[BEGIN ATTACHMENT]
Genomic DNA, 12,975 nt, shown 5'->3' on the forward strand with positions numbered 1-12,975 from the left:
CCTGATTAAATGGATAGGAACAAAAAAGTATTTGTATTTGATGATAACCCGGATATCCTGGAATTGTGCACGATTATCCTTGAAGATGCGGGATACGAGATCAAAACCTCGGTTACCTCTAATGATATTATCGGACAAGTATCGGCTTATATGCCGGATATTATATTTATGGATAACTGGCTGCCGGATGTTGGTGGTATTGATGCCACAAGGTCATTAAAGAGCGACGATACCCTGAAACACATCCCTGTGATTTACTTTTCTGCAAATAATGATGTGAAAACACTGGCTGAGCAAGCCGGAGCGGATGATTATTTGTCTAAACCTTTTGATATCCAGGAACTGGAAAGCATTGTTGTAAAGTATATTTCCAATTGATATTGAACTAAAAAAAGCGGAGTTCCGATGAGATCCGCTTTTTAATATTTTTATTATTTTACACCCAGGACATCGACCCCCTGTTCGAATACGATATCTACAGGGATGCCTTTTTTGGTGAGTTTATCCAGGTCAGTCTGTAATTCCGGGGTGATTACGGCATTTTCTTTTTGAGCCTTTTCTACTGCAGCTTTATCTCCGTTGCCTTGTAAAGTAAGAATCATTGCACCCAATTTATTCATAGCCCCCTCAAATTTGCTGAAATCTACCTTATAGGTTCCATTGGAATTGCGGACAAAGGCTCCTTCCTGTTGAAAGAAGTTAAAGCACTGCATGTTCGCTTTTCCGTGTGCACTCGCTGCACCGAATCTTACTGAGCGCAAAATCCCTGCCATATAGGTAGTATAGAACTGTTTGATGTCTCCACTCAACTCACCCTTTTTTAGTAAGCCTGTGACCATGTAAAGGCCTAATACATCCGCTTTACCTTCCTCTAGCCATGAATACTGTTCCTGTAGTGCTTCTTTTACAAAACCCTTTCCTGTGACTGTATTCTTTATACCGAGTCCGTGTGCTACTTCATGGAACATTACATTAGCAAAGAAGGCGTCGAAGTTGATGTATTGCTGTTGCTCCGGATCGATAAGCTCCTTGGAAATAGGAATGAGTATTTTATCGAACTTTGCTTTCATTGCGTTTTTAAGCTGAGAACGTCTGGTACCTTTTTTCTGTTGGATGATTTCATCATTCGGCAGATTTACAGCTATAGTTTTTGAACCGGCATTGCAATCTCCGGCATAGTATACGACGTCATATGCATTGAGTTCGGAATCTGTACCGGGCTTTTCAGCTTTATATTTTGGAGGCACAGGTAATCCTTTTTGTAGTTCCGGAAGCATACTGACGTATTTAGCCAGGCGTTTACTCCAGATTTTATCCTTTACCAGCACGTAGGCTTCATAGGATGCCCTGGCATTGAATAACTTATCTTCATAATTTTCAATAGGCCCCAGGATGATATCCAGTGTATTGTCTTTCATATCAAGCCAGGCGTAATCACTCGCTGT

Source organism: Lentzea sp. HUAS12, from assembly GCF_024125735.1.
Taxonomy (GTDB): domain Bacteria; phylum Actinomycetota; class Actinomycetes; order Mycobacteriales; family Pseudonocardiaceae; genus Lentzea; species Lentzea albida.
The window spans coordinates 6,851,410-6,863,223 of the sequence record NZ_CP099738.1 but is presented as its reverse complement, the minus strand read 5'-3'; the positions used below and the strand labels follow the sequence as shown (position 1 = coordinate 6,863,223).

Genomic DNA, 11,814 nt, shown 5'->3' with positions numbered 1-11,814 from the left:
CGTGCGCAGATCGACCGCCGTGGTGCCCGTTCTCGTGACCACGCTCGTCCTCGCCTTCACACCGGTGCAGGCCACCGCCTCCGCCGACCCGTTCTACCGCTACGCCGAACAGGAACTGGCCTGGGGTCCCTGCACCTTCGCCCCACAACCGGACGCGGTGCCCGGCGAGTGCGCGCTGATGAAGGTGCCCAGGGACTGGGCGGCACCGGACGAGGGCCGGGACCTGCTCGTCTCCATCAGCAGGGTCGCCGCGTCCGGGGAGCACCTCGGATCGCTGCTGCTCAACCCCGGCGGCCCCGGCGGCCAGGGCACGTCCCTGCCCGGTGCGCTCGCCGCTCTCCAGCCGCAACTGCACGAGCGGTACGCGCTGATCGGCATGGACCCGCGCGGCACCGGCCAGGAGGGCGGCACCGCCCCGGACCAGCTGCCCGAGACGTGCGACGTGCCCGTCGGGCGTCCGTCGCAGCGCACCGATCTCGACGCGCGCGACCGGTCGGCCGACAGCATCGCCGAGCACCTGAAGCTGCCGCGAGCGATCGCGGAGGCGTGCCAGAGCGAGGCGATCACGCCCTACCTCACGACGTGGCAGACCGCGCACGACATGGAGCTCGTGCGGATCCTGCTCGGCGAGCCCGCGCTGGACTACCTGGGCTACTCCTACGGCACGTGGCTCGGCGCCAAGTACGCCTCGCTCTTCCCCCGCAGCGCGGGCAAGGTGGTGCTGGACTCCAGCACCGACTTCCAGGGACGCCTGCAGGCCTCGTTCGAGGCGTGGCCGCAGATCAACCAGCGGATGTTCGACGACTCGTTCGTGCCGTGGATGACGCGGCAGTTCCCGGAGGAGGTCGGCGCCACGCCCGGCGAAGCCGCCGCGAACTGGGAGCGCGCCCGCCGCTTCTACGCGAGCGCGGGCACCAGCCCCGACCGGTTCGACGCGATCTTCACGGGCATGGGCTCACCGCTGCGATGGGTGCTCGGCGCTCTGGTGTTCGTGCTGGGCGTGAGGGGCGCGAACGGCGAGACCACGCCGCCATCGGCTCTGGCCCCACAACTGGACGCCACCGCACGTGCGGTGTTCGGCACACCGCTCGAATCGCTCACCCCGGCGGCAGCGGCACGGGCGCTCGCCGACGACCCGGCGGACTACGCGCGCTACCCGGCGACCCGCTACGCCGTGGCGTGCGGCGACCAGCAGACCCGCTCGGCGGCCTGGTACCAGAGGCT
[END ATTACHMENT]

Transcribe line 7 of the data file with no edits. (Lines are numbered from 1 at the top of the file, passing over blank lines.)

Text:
CGTGCGCAGATCGACCGCCGTGGTGCCCGTTCTCGTGACCACGCTCGTCCTCGCCTTCACACCGGTGCAGGCCACCGCCTCCGCCGACCCGTTCTACCGCTACGCCGAACAGGAACTGGCCTGGGGTCCCTGCACCTTCGCCCCACAACCGGACGCGGTGCCCGGCGAGTGCGCGCTGATGAAGGTGCCCAGGGACTGGGCGGCACCGGACGAGGGCCGGGACCTGCTCGTCTCCATCAGCAGGGTCGCCGCGTCCGGGGAGCACCTCGGATCGCTGCTGCTCAACCCCGGCGGCCCCGGCGGCCAGGGCACGTCCCTGCCCGGTGCGCTCGCCGCTCTCCAGCCGCAACTGCACGAGCGGTACGCGCTGATCGGCATGGACCCGCGCGGCACCGGCCAGGAGGGCGGCACCGCCCCGGACCAGCTGCCCGAGACGTGCGACGTGCCCGTCGGGCGTCCGTCGCAGCGCACCGATCTCGACGCGCGCGACCGGTCGGCCGACAGCATCGCCGAGCACCTGAAGCTGCCGCGAGCGATCGCGGAGGCGTGCCAGAGCGAGGCGATCACGCCCTACCTCACGACGTGGCAGACCGCGCACGACATGGAGCTCGTGCGGATCCTGCTCGGCGAGCCCGCGCTGGACTACCTGGGCTACTCCTACGGCACGTGGCTCGGCGCCAAGTACGCCTCGCTCTTCCCCCGCAGCGCGGGCAAGGTGGTGCTGGACTCCAGCACCGACTTCCAGGGACGCCTGCAGGCCTCGTTCGAGGCGTGGCCGCAGATCAACCAGCGGATGTTCGACGACTCGTTCGTGCCGTGGATGACGCGGCAGTTCCCGGAGGAGGTCGGCGCCACGCCCGGCGAAGCCGCCGCGAACTGGGAGCGCGCCCGCCGCTTCTACGCGAGCGCGGGCACCAGCCCCGACCGGTTCGACGCGATCTTCACGGGCATGGGCTCACCGCTGCGATGGGTGCTCGGCGCTCTGGTGTTCGTGCTGGGCGTGAGGGGCGCGAACGGCGAGACCACGCCGCCATCGGCTCTGGCCCCACAACTGGACGCCACCGCACGTGCGGTGTTCGGCACACCGCTCGAATCGCTCACCCCGGCGGCAGCGGCACGGGCGCTCGCCGACGACCCGGCGGACTACGCGCGCTACCCGGCGACCCGCTACGCCGTGGCGTGCGGCGACCAGCAGACCCGCTCGGCGGCCTGGTACCAGAGGCT